In another embodiment, a portion of the liquid fuel is mixed with the vaporized fuel and compressed together, the remaining portion of the liquid fuel is separately compressed, combined with the compressed liquid and vapor fuel and then fed to the engine(s).
In yet another embodiment, a portion of the liquid fuel is mixed with vapor and compressed while the remainder of the liquid is compressed separately, the mixture of compressed liquid and vapor is again mixed with the separately compressed liquid, this mixture is further compressed and fed to the engines.
An object of this invention is to improve the efficiency of fuel usage in hydrogen fueled horizontal takeoff and hypersonic vehicles.
Another object of this invention is to utilize the hereto before wasted fuel vapor boiloff as engine(s) fuel.
Another object of this invention is to reduce the weight associated with the required insulation of cryogenic fuel tanks used in aerospace vehicles.
Yet another object of this invention is to maintain hydrogen fuel tanks in equilibrium eliminating the large temperature gradients and simplifying tank pressure control.
Still another object of this invention is to reduce the amount of residual liquid fuel remaining in the fuel tank.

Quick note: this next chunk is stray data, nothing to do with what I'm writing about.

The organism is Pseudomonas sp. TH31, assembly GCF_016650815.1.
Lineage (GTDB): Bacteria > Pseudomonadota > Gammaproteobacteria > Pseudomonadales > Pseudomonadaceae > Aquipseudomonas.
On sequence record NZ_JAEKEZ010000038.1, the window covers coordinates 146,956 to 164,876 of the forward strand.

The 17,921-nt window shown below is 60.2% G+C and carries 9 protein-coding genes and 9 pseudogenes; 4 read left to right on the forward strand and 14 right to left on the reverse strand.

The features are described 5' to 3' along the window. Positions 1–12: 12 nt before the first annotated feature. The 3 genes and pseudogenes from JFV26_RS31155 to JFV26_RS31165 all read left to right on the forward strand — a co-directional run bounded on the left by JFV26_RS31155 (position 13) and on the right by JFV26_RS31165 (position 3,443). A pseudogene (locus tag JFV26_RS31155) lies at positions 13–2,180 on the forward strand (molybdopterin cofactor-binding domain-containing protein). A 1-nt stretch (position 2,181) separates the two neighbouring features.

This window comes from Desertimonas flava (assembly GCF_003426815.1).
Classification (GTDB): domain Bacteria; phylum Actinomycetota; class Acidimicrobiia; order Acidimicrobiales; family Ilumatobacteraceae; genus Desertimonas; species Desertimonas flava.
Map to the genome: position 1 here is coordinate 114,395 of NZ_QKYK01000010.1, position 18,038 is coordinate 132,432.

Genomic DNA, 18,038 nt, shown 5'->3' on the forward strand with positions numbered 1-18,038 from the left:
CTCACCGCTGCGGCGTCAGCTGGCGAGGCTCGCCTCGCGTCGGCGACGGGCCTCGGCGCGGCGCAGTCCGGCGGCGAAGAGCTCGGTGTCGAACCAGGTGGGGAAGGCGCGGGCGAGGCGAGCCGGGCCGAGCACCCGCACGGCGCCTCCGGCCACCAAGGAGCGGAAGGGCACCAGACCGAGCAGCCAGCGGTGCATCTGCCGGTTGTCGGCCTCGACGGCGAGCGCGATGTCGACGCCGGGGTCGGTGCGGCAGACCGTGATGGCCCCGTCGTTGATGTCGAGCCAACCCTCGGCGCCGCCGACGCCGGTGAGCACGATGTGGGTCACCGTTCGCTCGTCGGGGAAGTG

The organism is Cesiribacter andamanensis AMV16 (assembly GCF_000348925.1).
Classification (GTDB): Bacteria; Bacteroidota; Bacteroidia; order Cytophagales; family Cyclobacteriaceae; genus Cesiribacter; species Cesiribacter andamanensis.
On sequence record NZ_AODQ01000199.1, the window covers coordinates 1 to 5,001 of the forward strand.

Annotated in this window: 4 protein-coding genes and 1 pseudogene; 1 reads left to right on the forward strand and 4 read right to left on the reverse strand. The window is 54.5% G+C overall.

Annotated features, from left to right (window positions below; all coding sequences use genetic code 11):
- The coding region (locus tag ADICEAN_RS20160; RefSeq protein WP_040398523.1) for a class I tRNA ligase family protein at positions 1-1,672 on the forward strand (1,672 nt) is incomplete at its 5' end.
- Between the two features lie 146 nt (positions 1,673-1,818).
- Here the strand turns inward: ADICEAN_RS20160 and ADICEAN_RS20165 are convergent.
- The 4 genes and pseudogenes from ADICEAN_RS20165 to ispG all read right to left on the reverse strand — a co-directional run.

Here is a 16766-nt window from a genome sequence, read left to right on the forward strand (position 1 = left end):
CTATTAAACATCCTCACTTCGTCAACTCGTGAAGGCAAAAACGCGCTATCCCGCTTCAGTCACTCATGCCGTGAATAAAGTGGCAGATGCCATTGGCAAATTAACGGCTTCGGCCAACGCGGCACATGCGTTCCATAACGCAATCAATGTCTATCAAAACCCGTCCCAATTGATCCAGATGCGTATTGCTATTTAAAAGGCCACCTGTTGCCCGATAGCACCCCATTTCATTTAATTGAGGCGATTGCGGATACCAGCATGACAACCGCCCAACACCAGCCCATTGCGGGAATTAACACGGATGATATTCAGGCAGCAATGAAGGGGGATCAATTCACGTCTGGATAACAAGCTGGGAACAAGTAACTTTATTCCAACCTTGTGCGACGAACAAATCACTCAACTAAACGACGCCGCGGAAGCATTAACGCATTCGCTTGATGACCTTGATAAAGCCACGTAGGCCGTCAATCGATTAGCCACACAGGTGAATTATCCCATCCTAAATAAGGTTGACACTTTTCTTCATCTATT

These and other objects and advantages of the present invention will become apparent to those skilled in the art after considering the following detailed specification in which the preferred embodiment are described in conjunction with the accompanying drawing Figures.
FIG. 1 is a showing of a liquid only fuel system for aerospace vehicles of the prior art;
FIG. 2 is a first embodiment of the fuel system for aerospace vehicles of the invention;
FIG. 3 is a second embodiment of the fuel system for aerospace vehicles of the invention;
FIG. 4 is a third embodiment of the fuel system for aerospace vehicles of the invention;
FIG. 5 is a fourth embodiment of the fuel system for aerospace vehicles of the invention;
FIG. 6 is a detailed showing of the liquid spray system in a cutaway side view of the fuel tank of the present invention;
FIG. 7 is a showing taken along line 7--7 of FIG. 6;
FIG. 8 is a showing taken along line 8--8 of FIG. 6; and
FIG. 9 is a schematic showing of the liquid fuel and H2 gas mixing and diffusing tube of the fuel tank of FIG. 6.
Referring now to the various drawing Figures and specifically to FIG. 1 which depicts the prior art conventional liquid fuel only propellant fuel system 10. All fuel used by the engines is removed from the tank 12 as a liquid 14 and delivered to the main turbo-machinery through a boost pump 16. The liquid is pumped to high pressure in the turbo-pumps 15 and is used for active cooling of the airframe at location 19 as required. The heated fuel is then expanded through a turbine 20, to obtain shaft work for the pump and may be used for engine cooling at location 21 before being burned in the combustor 22. Pressure in fuel tank 12 is normally maintained by pressuring the ullage with the recirculated hot hydrogen through line 27 or from a source 25 of Helium gas. Alternatively, venting vapor 26 from the fuel (propellant) tank 12 through vent 28 will be required if environmental heating of the fuel 14 produces more vapor then is required to displace the liquid fuel outflow to the boost pump 16. Maintaining the tank in a stratified state with a hot ullage is desirable to minimize heating to the liquid, minimize trapped vapor residuals and increase the amount of energy extracted from the tank per unit of mass vented.